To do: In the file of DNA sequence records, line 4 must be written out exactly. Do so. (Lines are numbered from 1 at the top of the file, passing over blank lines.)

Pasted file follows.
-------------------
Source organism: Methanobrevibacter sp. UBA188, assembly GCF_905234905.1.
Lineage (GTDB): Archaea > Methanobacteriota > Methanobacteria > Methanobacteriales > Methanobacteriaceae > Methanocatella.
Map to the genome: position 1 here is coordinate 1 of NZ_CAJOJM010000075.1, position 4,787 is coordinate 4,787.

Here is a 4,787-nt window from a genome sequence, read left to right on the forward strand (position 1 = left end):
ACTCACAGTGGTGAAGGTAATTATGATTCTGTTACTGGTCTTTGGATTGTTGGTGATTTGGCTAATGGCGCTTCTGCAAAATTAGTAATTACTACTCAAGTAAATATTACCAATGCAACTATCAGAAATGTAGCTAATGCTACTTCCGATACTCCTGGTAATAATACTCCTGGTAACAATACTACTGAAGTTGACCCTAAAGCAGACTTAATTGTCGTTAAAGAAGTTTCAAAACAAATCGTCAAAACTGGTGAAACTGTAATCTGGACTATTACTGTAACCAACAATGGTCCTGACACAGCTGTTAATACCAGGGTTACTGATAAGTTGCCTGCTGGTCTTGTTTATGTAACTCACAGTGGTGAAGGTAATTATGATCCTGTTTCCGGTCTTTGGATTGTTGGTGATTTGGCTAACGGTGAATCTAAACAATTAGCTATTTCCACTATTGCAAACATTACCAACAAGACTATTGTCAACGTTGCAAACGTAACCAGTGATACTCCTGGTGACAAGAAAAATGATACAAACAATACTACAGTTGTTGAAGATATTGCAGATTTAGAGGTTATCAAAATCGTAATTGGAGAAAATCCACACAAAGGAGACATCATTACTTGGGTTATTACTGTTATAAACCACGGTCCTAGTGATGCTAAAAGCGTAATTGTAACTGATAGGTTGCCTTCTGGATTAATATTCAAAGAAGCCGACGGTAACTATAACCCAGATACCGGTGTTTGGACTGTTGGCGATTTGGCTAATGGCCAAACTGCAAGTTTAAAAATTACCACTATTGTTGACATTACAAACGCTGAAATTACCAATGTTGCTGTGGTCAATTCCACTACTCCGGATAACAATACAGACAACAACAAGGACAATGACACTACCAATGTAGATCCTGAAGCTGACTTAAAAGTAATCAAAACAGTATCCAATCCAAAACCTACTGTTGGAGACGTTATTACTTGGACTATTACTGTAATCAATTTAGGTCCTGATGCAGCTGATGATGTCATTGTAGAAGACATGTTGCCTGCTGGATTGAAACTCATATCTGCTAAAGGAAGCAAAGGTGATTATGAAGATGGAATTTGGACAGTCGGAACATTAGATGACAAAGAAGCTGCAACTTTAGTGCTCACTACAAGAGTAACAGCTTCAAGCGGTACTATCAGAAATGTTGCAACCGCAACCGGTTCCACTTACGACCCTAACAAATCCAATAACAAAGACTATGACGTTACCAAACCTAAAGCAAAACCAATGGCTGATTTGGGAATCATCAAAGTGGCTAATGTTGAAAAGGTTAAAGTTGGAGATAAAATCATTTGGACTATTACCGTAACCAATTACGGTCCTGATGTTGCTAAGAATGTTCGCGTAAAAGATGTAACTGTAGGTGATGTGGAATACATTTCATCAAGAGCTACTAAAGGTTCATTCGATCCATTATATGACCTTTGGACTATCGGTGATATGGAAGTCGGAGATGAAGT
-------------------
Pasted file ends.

Here is a 4,787-nt window from a genome sequence, read left to right on the forward strand (position 1 = left end):